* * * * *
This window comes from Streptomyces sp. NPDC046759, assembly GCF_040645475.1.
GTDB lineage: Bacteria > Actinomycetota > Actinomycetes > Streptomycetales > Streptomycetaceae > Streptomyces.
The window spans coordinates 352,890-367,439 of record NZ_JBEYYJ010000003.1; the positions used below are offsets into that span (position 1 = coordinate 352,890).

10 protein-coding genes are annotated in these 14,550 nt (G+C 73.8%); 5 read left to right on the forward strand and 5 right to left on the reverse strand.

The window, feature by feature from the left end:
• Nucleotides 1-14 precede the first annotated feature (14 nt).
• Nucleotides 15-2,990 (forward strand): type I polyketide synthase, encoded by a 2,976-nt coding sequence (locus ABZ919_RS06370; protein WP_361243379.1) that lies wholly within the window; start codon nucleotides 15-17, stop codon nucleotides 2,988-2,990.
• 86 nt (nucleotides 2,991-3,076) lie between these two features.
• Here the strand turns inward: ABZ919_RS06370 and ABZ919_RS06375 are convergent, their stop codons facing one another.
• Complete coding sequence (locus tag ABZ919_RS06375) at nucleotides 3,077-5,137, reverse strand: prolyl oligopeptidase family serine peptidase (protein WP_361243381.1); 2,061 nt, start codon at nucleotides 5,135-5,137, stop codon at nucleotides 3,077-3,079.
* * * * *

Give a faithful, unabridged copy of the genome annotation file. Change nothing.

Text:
This window comes from Streptomyces sp. NPDC046759, assembly GCF_040645475.1.
GTDB lineage: Bacteria > Actinomycetota > Actinomycetes > Streptomycetales > Streptomycetaceae > Streptomyces.
The window spans coordinates 352,890-367,439 of record NZ_JBEYYJ010000003.1; the positions used below are offsets into that span (position 1 = coordinate 352,890).

10 protein-coding genes are annotated in these 14,550 nt (G+C 73.8%); 5 read left to right on the forward strand and 5 right to left on the reverse strand.

The window, feature by feature from the left end:
• Nucleotides 1-14 precede the first annotated feature (14 nt).
• Nucleotides 15-2,990 (forward strand): type I polyketide synthase, encoded by a 2,976-nt coding sequence (locus ABZ919_RS06370; protein WP_361243379.1) that lies wholly within the window; start codon nucleotides 15-17, stop codon nucleotides 2,988-2,990.
• 86 nt (nucleotides 2,991-3,076) lie between these two features.
• Here the strand turns inward: ABZ919_RS06370 and ABZ919_RS06375 are convergent, their stop codons facing one another.
• Complete coding sequence (locus tag ABZ919_RS06375) at nucleotides 3,077-5,137, reverse strand: prolyl oligopeptidase family serine peptidase (protein WP_361243381.1); 2,061 nt, start codon at nucleotides 5,135-5,137, stop codon at nucleotides 3,077-3,079.